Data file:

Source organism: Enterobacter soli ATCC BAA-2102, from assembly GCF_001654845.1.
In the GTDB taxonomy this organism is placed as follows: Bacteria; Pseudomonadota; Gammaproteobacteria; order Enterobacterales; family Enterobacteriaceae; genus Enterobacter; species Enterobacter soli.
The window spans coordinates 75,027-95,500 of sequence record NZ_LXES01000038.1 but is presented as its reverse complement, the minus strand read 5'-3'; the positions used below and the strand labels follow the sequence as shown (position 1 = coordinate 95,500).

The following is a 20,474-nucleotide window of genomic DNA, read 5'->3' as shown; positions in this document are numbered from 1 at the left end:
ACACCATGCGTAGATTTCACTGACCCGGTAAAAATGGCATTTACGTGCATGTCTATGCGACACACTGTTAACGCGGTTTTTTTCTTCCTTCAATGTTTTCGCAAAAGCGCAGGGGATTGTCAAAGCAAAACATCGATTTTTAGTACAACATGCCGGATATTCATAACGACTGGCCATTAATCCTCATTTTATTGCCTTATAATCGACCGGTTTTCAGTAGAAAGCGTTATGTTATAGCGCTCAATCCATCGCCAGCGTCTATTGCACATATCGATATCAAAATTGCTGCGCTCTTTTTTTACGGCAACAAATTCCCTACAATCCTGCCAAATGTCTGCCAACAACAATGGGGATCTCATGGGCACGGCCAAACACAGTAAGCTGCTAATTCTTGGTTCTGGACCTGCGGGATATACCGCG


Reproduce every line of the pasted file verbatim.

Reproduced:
Source organism: Enterobacter soli ATCC BAA-2102, from assembly GCF_001654845.1.
In the GTDB taxonomy this organism is placed as follows: Bacteria; Pseudomonadota; Gammaproteobacteria; order Enterobacterales; family Enterobacteriaceae; genus Enterobacter; species Enterobacter soli.
The window spans coordinates 75,027-95,500 of sequence record NZ_LXES01000038.1 but is presented as its reverse complement, the minus strand read 5'-3'; the positions used below and the strand labels follow the sequence as shown (position 1 = coordinate 95,500).

The following is a 20,474-nucleotide window of genomic DNA, read 5'->3' as shown; positions in this document are numbered from 1 at the left end:
ACACCATGCGTAGATTTCACTGACCCGGTAAAAATGGCATTTACGTGCATGTCTATGCGACACACTGTTAACGCGGTTTTTTTCTTCCTTCAATGTTTTCGCAAAAGCGCAGGGGATTGTCAAAGCAAAACATCGATTTTTAGTACAACATGCCGGATATTCATAACGACTGGCCATTAATCCTCATTTTATTGCCTTATAATCGACCGGTTTTCAGTAGAAAGCGTTATGTTATAGCGCTCAATCCATCGCCAGCGTCTATTGCACATATCGATATCAAAATTGCTGCGCTCTTTTTTTACGGCAACAAATTCCCTACAATCCTGCCAAATGTCTGCCAACAACAATGGGGATCTCATGGGCACGGCCAAACACAGTAAGCTGCTAATTCTTGGTTCTGGACCTGCGGGATATACCGCG